Arginine may cooperate with other FAA to further improve the reproductive performance of pigs. One of the FAA is glutamine, because its uptake by the uterus of gestating gilts is the greatest among all the AA (Wu et al., 1999) and because it is an abundant AA in both uterine (Gao et al., 2009e) and fetal (Wu et al., 1995, 1996) fluids. Thus, glutamine may play an important role in fetal nutrition and growth. This hypothesis led us to develop an arginine-glutamine mixture for feeding to gestating swine (Table 3). The rationale for supplementation with both AA is that arginine and glutamine regulate protein synthesis by activating 1) the production of polyamines, which are essential for gene expression and mRNA translation, and 2) the mammalian target of rapamycin signaling pathway (Figure 3). We found that adding 0.6% glutamine and 0.4% arginine to a corn- and soybean meal-based diet prevented the decline in glutamine concentrations in gilt plasma (Table 4) that occurred in response to dietary supplementation with only arginine between d 30 and 114 of gestation (Mateo et al., 2007). This modified diet markedly reduced 1) concentrations of ammonia (–29%) and urea (–27%) in maternal plasma (the reduction in both ammonia and urea is an indicator of improved efficiency of utilization of dietary protein and AA); 2) variation in birth weights among either all piglets born (–27%) or live-born piglets (–24%; Table 4); and 3) the proportion of piglets with birth weights of 0.6 to 1.29 kg (–23% for all piglets born and –22% for live-born piglets; Table 5). It is important to note that dietary supplementation with arginine plus glutamine increased 1) the number of live-born piglets by 1.4 per litter; 2) litter birth weight for either all piglets born (+10%) or live-born piglets (+15%), and 3) the proportion of piglets with birth weights of 1.3 to 1.49 kg (+37% for all piglets born and +30% for live-born piglets; Tables 4 and 5). The proportion of piglets with greater birth weights (1.5 to 1.69 kg or 1.7 to 2.09 kg) did not differ between control and arginine plus glutamine-supplemented gilts (Table 5). Taken together, these results support an important role for FAA in improving pregnancy outcomes in pigs.
At present, little is known about the effects of supplementation with arginine or other FAA on conception rates or early embryo survival in swine. There is evidence that interactions between stage of gestation and dose of arginine supplementation have critical effects on embryonic and fetal survival (De Blasio et al., 2009). The underlying mechanisms may involve alterations in 1) the development or function of corpora lutea; 2) the production of progesterone (X. L. Li, F. W. Bazer, G. A. Johnson, and G. Wu, unpublished data), a major hormone for maintaining pregnancy in mammals (Bazer et al., 2008); 3) NO signaling (Li et al., 2009b); and 4) cellular redox state (Jobgen et al., 2009a). Without doubt, an increase in the number of live-born pigs will markedly reduce production costs associated with reproduction and lactation in dams. Additionally, a reduction in the number of IUGR piglets will greatly improve the management of neonatal pigs and maximize preweaning survival and growth. Our findings provide a compelling basis for revising the current NRC (1998)-recommended requirements for AA, including arginine, glutamine, and proline, of gestating gilts and sows.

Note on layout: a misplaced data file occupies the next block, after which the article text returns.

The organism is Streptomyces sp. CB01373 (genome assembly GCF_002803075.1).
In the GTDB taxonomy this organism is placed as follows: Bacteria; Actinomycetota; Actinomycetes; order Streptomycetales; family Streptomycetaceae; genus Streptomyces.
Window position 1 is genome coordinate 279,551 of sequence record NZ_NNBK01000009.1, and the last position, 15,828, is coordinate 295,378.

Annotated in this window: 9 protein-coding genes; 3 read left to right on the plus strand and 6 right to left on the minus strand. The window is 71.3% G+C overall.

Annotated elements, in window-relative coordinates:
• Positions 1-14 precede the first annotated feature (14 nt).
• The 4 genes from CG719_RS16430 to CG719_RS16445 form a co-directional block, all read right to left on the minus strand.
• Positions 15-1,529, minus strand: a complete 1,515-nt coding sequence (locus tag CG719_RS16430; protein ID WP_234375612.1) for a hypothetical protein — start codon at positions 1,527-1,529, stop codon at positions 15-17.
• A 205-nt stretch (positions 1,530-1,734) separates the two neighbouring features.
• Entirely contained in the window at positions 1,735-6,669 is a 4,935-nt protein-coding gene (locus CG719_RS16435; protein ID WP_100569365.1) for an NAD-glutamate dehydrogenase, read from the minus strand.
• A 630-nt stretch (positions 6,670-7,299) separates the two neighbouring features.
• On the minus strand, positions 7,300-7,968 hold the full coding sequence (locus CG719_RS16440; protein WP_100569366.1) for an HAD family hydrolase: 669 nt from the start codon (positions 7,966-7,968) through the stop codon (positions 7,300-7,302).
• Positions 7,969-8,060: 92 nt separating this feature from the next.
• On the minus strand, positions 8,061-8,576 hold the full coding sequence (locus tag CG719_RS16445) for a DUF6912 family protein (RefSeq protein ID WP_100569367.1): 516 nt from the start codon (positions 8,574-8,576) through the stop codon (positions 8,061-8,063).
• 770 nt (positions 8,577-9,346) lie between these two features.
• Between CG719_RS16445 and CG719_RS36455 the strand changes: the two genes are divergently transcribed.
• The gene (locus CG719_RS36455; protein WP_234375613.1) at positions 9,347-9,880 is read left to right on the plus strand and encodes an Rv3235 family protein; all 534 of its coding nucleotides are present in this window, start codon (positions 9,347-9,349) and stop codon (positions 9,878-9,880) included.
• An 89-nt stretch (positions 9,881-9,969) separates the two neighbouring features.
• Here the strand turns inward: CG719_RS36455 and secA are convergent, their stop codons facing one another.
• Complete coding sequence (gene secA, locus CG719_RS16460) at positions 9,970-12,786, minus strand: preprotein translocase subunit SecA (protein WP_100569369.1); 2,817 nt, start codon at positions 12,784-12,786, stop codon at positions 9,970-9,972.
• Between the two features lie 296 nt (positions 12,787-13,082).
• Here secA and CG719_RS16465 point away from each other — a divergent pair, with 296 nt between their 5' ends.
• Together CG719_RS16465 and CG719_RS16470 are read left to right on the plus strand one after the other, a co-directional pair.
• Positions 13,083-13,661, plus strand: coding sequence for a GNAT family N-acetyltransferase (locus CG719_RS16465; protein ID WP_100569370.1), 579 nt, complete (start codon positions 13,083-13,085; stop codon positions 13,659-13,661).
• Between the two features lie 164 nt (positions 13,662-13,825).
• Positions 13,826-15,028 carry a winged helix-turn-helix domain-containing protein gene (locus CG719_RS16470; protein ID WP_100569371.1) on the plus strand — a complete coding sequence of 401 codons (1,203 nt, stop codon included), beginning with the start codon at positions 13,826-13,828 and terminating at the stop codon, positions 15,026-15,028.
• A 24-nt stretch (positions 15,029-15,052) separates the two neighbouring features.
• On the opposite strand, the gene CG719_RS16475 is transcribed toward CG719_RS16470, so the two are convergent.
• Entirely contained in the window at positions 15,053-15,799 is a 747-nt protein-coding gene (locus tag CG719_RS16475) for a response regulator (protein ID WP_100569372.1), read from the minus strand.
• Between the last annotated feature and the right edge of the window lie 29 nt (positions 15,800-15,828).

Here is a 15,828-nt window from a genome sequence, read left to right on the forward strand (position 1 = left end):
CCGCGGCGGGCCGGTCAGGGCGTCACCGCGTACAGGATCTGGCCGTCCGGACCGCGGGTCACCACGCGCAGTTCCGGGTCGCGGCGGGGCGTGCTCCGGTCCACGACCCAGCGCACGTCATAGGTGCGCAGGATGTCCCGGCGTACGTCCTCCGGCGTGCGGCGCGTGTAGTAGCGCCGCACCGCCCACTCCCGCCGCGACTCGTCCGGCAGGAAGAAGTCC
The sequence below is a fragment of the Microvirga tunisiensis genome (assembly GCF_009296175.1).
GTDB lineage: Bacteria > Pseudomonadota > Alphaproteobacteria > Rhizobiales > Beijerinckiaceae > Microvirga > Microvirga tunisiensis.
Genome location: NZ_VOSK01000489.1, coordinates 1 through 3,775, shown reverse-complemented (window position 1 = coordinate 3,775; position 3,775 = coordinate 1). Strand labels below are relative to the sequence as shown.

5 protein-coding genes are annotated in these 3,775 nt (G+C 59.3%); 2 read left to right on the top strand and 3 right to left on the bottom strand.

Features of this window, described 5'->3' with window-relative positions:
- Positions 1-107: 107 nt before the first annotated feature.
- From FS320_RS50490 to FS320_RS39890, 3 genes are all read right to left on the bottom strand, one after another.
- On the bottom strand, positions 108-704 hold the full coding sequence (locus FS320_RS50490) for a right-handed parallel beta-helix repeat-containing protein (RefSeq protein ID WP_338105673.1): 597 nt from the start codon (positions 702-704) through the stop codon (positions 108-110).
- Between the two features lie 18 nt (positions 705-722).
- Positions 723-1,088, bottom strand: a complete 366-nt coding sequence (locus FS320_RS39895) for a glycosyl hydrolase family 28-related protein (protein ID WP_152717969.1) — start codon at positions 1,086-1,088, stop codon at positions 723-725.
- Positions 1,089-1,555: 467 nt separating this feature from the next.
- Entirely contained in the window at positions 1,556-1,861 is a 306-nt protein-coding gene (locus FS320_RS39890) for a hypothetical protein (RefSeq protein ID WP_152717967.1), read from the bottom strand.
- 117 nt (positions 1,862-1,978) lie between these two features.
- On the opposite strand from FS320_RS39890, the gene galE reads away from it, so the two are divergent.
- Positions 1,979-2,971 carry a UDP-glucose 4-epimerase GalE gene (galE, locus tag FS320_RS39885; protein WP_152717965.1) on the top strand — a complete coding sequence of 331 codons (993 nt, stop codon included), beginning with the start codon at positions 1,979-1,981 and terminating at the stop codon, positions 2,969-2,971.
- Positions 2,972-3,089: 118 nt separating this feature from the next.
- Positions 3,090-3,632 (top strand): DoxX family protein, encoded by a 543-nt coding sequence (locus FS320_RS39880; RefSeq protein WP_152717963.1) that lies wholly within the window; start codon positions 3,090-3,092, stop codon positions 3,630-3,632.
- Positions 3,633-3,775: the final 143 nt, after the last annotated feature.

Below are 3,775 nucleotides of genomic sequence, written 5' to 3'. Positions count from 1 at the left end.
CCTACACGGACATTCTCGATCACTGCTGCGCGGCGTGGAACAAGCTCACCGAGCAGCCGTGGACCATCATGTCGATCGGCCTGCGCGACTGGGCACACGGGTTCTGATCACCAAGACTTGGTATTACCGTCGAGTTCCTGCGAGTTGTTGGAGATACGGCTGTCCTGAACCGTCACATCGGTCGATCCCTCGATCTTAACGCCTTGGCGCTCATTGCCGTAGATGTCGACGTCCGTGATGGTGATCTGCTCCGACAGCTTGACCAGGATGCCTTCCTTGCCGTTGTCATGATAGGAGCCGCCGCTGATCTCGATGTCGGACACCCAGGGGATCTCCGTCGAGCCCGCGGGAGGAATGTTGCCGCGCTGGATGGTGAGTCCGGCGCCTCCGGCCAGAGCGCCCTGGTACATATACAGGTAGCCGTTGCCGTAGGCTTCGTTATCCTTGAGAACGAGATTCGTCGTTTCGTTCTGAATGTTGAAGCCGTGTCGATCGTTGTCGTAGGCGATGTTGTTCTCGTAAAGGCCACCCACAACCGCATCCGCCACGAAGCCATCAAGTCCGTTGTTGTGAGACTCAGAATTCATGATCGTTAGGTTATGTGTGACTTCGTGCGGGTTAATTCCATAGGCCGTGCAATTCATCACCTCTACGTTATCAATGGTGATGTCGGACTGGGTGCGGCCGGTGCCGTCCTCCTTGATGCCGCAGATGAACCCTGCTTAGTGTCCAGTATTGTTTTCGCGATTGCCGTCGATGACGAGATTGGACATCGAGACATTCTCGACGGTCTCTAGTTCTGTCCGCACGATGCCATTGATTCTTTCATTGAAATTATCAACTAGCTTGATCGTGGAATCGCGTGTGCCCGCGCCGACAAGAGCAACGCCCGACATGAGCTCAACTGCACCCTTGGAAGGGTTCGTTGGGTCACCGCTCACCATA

Conclusion and Perspectives
Placental insufficiency is a major factor contributing to IUGR in pigs (Vallet et al., 2002). The underlying mechanisms are likely complex but may include inadequate or disproportionate amounts of AA available to the conceptus. Multiple and interacting signal transduction pathways in the conceptus are crucial for control of cell attachment and migration (key events in the initiation of implantation), as well as cellular growth and proliferation through regulation of intracellular protein turnover. Several of these pathways are regulated by AA, their metabolites (including NO, polyamines, and glutathione), or both. Thus, dietary supplementation with arginine to gilts or sows increases litter size and litter birth weight, and its combination with other FAA (e.g., glutamine, leucine, and proline) can reduce variation in birth weights of piglets. To date, the biochemical mechanisms responsible for the effects of AA are largely unknown and are being studied primarily by standard low-output methods, such as analysis of metabolites, reverse transcription-PCR, and Western blot analysis (Hu et al., 2008a; Phang et al., 2008; Haynes et al., 2009; Yin et al., 2009). The recent development of high-output approaches (e.g., genomics, epigenomics, proteomics, and metabolomics) is transforming nutrition research (Hu et al., 2008b; Yan and He, 2008; He et al., 2009; Wang et al., 2009a,b). These powerful discovery tools can be used to rapidly advance our understanding of how dietary AA regulate gene and protein expression in the conceptus via cellular and molecular mechanisms, including epigenetics, to affect embryonic and fetal survival as well as placental and fetal growth. This new knowledge will greatly facilitate translation of basic research on AA biochemistry and physiology into feeding practice to further improve the reproductive performance of swine.